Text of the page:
Generations of pain
Modupe Labode, the former chief state historian, remembers the reaction that Benjamin Stapleton’s name would elicit in the Black community in the early 2000s.
“It was this bitter laugh,” she recalls. “They named the airport after him on one hand. But Colorado residents know this history, that he was associated with the Klan and presided over a city government in which the Klan had free rein. In the early 2000s, it was one of these constant issues that emerged. It isn’t forgotten, except for people with the privilege of forgetting it or minimizing it.”
JuJu Nkrumah didn’t forget.
“As for who this man was and what he did, our elders remember with so much pain,” says Nkrumah, 74, a longtime Denver resident. “I’ve watched tears drop as they told us about the hell they lived in this city. The curfews, can’t go here, can’t go there, where you could live, where you couldn’t.”
Nkrumah and a friend, Mary Martin, teamed up when Stapleton Airport was vacated to ensure that the name did not survive in the redevelopment. In the mid-1990s, they attended countless meetings with the developer, scheduled in the early morning hours, to make their case. But in the end they felt ignored.
“The bureaucracy had the power,” she says. “And we didn’t matter.”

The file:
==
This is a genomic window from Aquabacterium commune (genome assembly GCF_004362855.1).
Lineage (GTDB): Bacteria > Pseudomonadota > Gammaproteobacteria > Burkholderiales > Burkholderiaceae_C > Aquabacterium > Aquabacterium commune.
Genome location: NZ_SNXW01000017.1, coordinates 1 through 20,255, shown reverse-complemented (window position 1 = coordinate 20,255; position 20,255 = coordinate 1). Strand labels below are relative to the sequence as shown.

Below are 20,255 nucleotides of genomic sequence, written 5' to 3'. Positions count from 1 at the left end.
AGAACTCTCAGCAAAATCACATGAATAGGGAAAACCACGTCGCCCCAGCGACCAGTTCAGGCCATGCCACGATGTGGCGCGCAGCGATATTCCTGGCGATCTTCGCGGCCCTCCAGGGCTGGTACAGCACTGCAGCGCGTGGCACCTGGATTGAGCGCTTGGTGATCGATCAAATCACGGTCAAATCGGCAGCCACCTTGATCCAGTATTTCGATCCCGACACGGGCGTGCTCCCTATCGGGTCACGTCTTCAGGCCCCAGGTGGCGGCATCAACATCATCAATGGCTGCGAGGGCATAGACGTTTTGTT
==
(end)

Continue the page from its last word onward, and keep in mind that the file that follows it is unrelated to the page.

Mary Martin didn’t forget.
She lived in North Park Hill and was a Democratic committeewoman when she got together with Nkrumah to push the idea of letting the airport’s name rest in the scrap heap with the rest of the demolition. But she, too, felt that no one was really listening.
“I got so frustrated that one time, you know how we have that marade for Martin Luther King Day?” she says. “One time I was in that, I marched from City Park to downtown with a sign that said, ‘Stapleton is Klan Land.’ And I meant it.”
Tamara Rhone didn’t forget.
“I was young when I learned who Stapleton was,” says the longtime teacher in Denver Public Schools. “I grew up in an African American environment, I knew this stuff. People say it’s only a name because they didn’t grow up Black in Denver, in America.”
She remembers hearing family stories passed down about her great-grandmother’s brother being lynched. “We never knew who did it,” she says, “but I remember in the ‘90s when she told the story, she told it like it happened the day before. They don’t know whether it was the Klan or not. She came back from town and he was swinging from a tree. An unsolved crime.”
Brooke Lee and her husband, Yun Lee, moved to Stapleton in 2015 from Berkeley, California, and felt that they were moving into a well-planned community with lofty ideals. Then they learned about its namesake’s history. Coming from different Asian communities, they each had their own experience with prejudice. When Brooke Lee took up the name-change cause, she felt ostracized by some neighbors who disagreed.